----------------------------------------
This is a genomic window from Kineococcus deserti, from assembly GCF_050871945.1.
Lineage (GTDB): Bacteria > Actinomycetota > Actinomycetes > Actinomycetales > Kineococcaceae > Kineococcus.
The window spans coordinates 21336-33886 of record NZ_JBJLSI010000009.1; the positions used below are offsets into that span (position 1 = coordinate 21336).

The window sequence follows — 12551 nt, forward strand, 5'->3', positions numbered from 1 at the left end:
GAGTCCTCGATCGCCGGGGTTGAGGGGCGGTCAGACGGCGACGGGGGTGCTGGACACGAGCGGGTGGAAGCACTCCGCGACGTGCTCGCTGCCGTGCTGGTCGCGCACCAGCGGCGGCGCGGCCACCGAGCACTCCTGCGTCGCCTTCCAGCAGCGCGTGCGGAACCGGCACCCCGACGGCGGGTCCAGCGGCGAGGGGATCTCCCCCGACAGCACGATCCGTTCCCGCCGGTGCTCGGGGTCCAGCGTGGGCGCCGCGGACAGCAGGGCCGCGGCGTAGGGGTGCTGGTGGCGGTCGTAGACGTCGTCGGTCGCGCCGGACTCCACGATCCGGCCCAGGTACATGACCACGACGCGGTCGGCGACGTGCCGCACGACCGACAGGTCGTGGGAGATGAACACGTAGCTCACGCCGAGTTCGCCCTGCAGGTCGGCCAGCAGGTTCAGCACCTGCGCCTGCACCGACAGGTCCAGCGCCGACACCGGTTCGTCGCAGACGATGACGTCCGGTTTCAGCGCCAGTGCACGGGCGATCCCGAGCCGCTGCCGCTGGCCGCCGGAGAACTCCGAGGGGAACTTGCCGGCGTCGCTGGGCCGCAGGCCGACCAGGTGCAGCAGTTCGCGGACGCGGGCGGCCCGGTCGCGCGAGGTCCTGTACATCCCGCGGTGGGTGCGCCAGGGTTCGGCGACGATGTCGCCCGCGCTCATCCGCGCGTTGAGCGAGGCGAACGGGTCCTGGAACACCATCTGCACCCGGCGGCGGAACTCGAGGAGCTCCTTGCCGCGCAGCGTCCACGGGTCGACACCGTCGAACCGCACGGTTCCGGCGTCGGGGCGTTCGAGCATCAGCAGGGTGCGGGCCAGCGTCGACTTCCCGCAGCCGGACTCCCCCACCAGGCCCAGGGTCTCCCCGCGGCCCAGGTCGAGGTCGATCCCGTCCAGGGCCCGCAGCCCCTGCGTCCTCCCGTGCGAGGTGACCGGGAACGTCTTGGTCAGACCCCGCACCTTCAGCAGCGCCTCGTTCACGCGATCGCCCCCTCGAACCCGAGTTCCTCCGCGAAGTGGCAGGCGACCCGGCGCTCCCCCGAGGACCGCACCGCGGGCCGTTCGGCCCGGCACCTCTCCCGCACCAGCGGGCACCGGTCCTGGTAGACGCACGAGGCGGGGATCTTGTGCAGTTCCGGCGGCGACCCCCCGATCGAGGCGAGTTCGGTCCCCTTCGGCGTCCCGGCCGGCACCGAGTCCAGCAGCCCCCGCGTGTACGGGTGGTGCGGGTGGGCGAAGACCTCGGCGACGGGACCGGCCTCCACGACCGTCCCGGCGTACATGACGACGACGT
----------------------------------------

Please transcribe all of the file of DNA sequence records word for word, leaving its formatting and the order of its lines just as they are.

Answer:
This is a genomic window from Kineococcus deserti, from assembly GCF_050871945.1.
Lineage (GTDB): Bacteria > Actinomycetota > Actinomycetes > Actinomycetales > Kineococcaceae > Kineococcus.
The window spans coordinates 21336-33886 of record NZ_JBJLSI010000009.1; the positions used below are offsets into that span (position 1 = coordinate 21336).

The window sequence follows — 12551 nt, forward strand, 5'->3', positions numbered from 1 at the left end:
GAGTCCTCGATCGCCGGGGTTGAGGGGCGGTCAGACGGCGACGGGGGTGCTGGACACGAGCGGGTGGAAGCACTCCGCGACGTGCTCGCTGCCGTGCTGGTCGCGCACCAGCGGCGGCGCGGCCACCGAGCACTCCTGCGTCGCCTTCCAGCAGCGCGTGCGGAACCGGCACCCCGACGGCGGGTCCAGCGGCGAGGGGATCTCCCCCGACAGCACGATCCGTTCCCGCCGGTGCTCGGGGTCCAGCGTGGGCGCCGCGGACAGCAGGGCCGCGGCGTAGGGGTGCTGGTGGCGGTCGTAGACGTCGTCGGTCGCGCCGGACTCCACGATCCGGCCCAGGTACATGACCACGACGCGGTCGGCGACGTGCCGCACGACCGACAGGTCGTGGGAGATGAACACGTAGCTCACGCCGAGTTCGCCCTGCAGGTCGGCCAGCAGGTTCAGCACCTGCGCCTGCACCGACAGGTCCAGCGCCGACACCGGTTCGTCGCAGACGATGACGTCCGGTTTCAGCGCCAGTGCACGGGCGATCCCGAGCCGCTGCCGCTGGCCGCCGGAGAACTCCGAGGGGAACTTGCCGGCGTCGCTGGGCCGCAGGCCGACCAGGTGCAGCAGTTCGCGGACGCGGGCGGCCCGGTCGCGCGAGGTCCTGTACATCCCGCGGTGGGTGCGCCAGGGTTCGGCGACGATGTCGCCCGCGCTCATCCGCGCGTTGAGCGAGGCGAACGGGTCCTGGAACACCATCTGCACCCGGCGGCGGAACTCGAGGAGCTCCTTGCCGCGCAGCGTCCACGGGTCGACACCGTCGAACCGCACGGTTCCGGCGTCGGGGCGTTCGAGCATCAGCAGGGTGCGGGCCAGCGTCGACTTCCCGCAGCCGGACTCCCCCACCAGGCCCAGGGTCTCCCCGCGGCCCAGGTCGAGGTCGATCCCGTCCAGGGCCCGCAGCCCCTGCGTCCTCCCGTGCGAGGTGACCGGGAACGTCTTGGTCAGACCCCGCACCTTCAGCAGCGCCTCGTTCACGCGATCGCCCCCTCGAACCCGAGTTCCTCCGCGAAGTGGCAGGCGACCCGGCGCTCCCCCGAGGACCGCACCGCGGGCCGTTCGGCCCGGCACCTCTCCCGCACCAGCGGGCACCGGTCCTGGTAGACGCACGAGGCGGGGATCTTGTGCAGTTCCGGCGGCGACCCCCCGATCGAGGCGAGTTCGGTCCCCTTCGGCGTCCCGGCCGGCACCGAGTCCAGCAGCCCCCGCGTGTACGGGTGGTGCGGGTGGGCGAAGACCTCGGCGACGGGACCGGCCTCCACGACCGTCCCGGCGTACATGACGACGACGT